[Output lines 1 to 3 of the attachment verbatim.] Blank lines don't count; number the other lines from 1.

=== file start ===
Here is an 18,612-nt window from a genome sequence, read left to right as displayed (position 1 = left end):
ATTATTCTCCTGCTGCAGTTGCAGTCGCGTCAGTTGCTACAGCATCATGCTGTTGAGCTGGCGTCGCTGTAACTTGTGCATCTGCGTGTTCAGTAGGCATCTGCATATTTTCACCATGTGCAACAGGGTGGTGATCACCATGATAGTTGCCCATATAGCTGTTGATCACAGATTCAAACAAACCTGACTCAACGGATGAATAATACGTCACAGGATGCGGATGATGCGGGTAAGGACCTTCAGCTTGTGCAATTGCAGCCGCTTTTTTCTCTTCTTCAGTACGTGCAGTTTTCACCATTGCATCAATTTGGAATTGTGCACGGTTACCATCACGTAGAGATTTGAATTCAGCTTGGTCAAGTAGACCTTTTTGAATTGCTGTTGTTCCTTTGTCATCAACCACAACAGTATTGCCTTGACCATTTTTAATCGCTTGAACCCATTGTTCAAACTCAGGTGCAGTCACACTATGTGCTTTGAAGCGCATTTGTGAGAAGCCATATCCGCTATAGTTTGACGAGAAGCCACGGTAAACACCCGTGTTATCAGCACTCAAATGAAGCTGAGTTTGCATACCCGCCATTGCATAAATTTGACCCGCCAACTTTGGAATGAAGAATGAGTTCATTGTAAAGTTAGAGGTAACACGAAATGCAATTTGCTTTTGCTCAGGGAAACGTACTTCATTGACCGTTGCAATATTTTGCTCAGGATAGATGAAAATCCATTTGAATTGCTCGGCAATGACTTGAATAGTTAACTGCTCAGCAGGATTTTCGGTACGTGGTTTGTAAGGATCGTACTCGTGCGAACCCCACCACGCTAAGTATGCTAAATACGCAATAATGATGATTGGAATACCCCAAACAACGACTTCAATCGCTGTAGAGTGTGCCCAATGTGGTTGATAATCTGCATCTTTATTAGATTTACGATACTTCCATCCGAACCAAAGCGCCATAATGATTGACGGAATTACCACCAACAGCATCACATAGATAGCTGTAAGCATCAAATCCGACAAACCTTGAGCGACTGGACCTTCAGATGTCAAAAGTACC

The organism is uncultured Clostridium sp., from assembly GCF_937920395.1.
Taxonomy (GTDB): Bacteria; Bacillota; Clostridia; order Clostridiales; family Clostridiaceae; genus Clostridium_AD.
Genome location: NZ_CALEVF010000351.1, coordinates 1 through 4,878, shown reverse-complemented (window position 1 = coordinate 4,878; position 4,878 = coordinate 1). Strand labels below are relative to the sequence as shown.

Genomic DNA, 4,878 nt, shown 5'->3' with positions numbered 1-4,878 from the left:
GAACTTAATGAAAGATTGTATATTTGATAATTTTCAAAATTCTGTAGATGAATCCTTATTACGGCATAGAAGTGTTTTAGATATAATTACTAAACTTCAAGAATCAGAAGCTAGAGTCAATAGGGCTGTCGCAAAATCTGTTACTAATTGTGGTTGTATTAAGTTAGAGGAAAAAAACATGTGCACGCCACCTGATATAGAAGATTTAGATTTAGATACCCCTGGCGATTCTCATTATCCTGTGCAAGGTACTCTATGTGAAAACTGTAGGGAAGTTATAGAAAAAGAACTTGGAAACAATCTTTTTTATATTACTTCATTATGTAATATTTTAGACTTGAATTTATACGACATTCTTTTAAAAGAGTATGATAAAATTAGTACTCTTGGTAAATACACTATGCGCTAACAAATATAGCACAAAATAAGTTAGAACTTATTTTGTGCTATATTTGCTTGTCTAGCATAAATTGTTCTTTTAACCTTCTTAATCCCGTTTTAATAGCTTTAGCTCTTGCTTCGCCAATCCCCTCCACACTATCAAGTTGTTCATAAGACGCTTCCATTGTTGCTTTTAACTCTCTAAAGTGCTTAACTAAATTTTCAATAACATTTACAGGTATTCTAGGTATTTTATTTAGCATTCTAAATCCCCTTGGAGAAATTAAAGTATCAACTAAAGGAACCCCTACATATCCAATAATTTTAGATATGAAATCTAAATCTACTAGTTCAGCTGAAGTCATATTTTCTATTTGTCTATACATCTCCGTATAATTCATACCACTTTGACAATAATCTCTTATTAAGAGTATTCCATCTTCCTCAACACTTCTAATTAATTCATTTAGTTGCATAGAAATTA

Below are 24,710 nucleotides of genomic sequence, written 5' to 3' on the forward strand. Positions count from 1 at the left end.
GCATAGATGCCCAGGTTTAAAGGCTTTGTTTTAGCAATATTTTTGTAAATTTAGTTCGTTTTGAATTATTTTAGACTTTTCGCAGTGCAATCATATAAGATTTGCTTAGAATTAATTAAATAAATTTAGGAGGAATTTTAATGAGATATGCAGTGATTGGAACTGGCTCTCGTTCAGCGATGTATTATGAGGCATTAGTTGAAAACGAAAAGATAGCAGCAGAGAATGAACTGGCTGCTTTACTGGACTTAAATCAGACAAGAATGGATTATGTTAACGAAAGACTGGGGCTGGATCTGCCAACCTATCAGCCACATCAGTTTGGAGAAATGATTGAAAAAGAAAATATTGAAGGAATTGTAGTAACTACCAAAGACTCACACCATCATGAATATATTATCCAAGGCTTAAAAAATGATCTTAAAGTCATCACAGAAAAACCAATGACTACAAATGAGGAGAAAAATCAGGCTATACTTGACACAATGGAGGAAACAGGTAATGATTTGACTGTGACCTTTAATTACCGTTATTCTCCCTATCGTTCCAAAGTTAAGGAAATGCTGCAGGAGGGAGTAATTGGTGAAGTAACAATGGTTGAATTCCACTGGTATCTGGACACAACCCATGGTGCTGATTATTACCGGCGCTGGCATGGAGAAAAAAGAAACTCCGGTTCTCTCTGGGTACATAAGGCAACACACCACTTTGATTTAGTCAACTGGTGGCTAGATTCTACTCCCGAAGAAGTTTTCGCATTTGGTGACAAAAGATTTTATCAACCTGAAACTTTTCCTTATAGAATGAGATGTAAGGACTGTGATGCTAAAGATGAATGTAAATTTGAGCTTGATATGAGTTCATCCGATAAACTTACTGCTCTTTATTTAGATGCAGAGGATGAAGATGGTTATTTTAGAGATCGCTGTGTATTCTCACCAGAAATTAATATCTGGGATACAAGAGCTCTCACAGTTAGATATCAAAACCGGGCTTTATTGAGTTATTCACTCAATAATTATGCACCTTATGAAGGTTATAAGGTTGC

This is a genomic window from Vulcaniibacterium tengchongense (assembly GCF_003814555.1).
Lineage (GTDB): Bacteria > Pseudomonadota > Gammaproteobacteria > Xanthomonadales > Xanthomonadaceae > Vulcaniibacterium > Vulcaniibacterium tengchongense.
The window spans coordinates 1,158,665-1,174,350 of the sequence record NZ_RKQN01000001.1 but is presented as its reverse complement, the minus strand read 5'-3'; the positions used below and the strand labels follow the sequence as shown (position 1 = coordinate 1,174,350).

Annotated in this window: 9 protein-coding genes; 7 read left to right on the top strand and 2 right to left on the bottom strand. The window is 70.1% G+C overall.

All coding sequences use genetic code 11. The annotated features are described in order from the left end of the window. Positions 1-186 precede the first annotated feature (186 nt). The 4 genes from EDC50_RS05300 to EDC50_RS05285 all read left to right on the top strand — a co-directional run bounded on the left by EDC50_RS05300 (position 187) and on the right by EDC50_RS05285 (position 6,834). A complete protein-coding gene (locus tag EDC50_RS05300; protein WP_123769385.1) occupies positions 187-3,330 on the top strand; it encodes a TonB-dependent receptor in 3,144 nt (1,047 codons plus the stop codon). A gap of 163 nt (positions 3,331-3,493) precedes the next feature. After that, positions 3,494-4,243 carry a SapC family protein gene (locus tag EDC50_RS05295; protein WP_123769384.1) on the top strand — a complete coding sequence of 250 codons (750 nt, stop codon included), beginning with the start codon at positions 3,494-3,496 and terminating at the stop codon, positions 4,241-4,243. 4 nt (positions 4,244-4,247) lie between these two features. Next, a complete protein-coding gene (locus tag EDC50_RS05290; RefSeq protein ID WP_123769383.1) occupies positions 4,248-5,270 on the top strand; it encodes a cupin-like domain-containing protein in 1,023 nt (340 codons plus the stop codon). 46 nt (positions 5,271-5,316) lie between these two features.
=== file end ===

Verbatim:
Here is an 18,612-nt window from a genome sequence, read left to right as displayed (position 1 = left end):
ATTATTCTCCTGCTGCAGTTGCAGTCGCGTCAGTTGCTACAGCATCATGCTGTTGAGCTGGCGTCGCTGTAACTTGTGCATCTGCGTGTTCAGTAGGCATCTGCATATTTTCACCATGTGCAACAGGGTGGTGATCACCATGATAGTTGCCCATATAGCTGTTGATCACAGATTCAAACAAACCTGACTCAACGGATGAATAATACGTCACAGGATGCGGATGATGCGGGTAAGGACCTTCAGCTTGTGCAATTGCAGCCGCTTTTTTCTCTTCTTCAGTACGTGCAGTTTTCACCATTGCATCAATTTGGAATTGTGCACGGTTACCATCACGTAGAGATTTGAATTCAGCTTGGTCAAGTAGACCTTTTTGAATTGCTGTTGTTCCTTTGTCATCAACCACAACAGTATTGCCTTGACCATTTTTAATCGCTTGAACCCATTGTTCAAACTCAGGTGCAGTCACACTATGTGCTTTGAAGCGCATTTGTGAGAAGCCATATCCGCTATAGTTTGACGAGAAGCCACGGTAAACACCCGTGTTATCAGCACTCAAATGAAGCTGAGTTTGCATACCCGCCATTGCATAAATTTGACCCGCCAACTTTGGAATGAAGAATGAGTTCATTGTAAAGTTAGAGGTAACACGAAATGCAATTTGCTTTTGCTCAGGGAAACGTACTTCATTGACCGTTGCAATATTTTGCTCAGGATAGATGAAAATCCATTTGAATTGCTCGGCAATGACTTGAATAGTTAACTGCTCAGCAGGATTTTCGGTACGTGGTTTGTAAGGATCGTACTCGTGCGAACCCCACCACGCTAAGTATGCTAAATACGCAATAATGATGATTGGAATACCCCAAACAACGACTTCAATCGCTGTAGAGTGTGCCCAATGTGGTTGATAATCTGCATCTTTATTAGATTTACGATACTTCCATCCGAACCAAAGCGCCATAATGATTGACGGAATTACCACCAACAGCATCACATAGATAGCTGTAAGCATCAAATCCGACAAACCTTGAGCGACTGGACCTTCAGATGTCAAAAGTACC

The organism is uncultured Clostridium sp., from assembly GCF_937920395.1.